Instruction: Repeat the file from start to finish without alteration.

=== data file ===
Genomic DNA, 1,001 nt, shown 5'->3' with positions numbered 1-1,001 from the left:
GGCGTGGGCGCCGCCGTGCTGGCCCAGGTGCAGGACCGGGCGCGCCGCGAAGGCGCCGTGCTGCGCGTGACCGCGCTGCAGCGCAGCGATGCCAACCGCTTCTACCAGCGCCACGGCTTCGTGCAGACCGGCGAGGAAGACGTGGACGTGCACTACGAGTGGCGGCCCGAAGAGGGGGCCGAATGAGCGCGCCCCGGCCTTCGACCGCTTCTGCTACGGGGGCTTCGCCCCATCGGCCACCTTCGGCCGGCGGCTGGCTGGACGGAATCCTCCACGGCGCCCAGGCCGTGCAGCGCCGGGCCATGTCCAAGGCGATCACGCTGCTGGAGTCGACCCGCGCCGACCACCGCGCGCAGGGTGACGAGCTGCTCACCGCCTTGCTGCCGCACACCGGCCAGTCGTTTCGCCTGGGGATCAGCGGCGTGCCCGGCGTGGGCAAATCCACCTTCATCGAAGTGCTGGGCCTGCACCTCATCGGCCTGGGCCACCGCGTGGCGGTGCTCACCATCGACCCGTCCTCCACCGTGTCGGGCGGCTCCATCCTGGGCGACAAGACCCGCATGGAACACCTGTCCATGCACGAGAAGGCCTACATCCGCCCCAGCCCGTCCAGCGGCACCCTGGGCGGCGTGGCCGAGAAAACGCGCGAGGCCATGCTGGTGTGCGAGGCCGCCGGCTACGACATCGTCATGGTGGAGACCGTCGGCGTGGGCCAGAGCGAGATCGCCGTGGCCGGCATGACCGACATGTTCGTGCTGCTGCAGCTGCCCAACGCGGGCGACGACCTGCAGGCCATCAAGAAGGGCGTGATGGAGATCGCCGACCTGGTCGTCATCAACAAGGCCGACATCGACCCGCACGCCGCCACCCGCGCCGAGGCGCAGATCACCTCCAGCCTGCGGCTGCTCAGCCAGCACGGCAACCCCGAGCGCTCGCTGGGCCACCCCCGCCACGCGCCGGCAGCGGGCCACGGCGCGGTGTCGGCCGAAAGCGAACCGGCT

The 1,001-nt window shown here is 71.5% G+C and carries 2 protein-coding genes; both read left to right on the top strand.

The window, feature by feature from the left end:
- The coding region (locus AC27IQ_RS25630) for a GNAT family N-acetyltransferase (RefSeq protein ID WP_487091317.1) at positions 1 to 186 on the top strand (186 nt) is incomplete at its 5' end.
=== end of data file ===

Genomic DNA, 1,001 nt, shown 5'->3' with positions numbered 1-1,001 from the left:
GGCGTGGGCGCCGCCGTGCTGGCCCAGGTGCAGGACCGGGCGCGCCGCGAAGGCGCCGTGCTGCGCGTGACCGCGCTGCAGCGCAGCGATGCCAACCGCTTCTACCAGCGCCACGGCTTCGTGCAGACCGGCGAGGAAGACGTGGACGTGCACTACGAGTGGCGGCCCGAAGAGGGGGCCGAATGAGCGCGCCCCGGCCTTCGACCGCTTCTGCTACGGGGGCTTCGCCCCATCGGCCACCTTCGGCCGGCGGCTGGCTGGACGGAATCCTCCACGGCGCCCAGGCCGTGCAGCGCCGGGCCATGTCCAAGGCGATCACGCTGCTGGAGTCGACCCGCGCCGACCACCGCGCGCAGGGTGACGAGCTGCTCACCGCCTTGCTGCCGCACACCGGCCAGTCGTTTCGCCTGGGGATCAGCGGCGTGCCCGGCGTGGGCAAATCCACCTTCATCGAAGTGCTGGGCCTGCACCTCATCGGCCTGGGCCACCGCGTGGCGGTGCTCACCATCGACCCGTCCTCCACCGTGTCGGGCGGCTCCATCCTGGGCGACAAGACCCGCATGGAACACCTGTCCATGCACGAGAAGGCCTACATCCGCCCCAGCCCGTCCAGCGGCACCCTGGGCGGCGTGGCCGAGAAAACGCGCGAGGCCATGCTGGTGTGCGAGGCCGCCGGCTACGACATCGTCATGGTGGAGACCGTCGGCGTGGGCCAGAGCGAGATCGCCGTGGCCGGCATGACCGACATGTTCGTGCTGCTGCAGCTGCCCAACGCGGGCGACGACCTGCAGGCCATCAAGAAGGGCGTGATGGAGATCGCCGACCTGGTCGTCATCAACAAGGCCGACATCGACCCGCACGCCGCCACCCGCGCCGAGGCGCAGATCACCTCCAGCCTGCGGCTGCTCAGCCAGCACGGCAACCCCGAGCGCTCGCTGGGCCACCCCCGCCACGCGCCGGCAGCGGGCCACGGCGCGGTGTCGGCCGAAAGCGAACCGGCT

The 1,001-nt window shown here is 71.5% G+C and carries 2 protein-coding genes; both read left to right on the top strand.

The window, feature by feature from the left end:
- The coding region (locus AC27IQ_RS25630) for a GNAT family N-acetyltransferase (RefSeq protein ID WP_487091317.1) at positions 1 to 186 on the top strand (186 nt) is incomplete at its 5' end.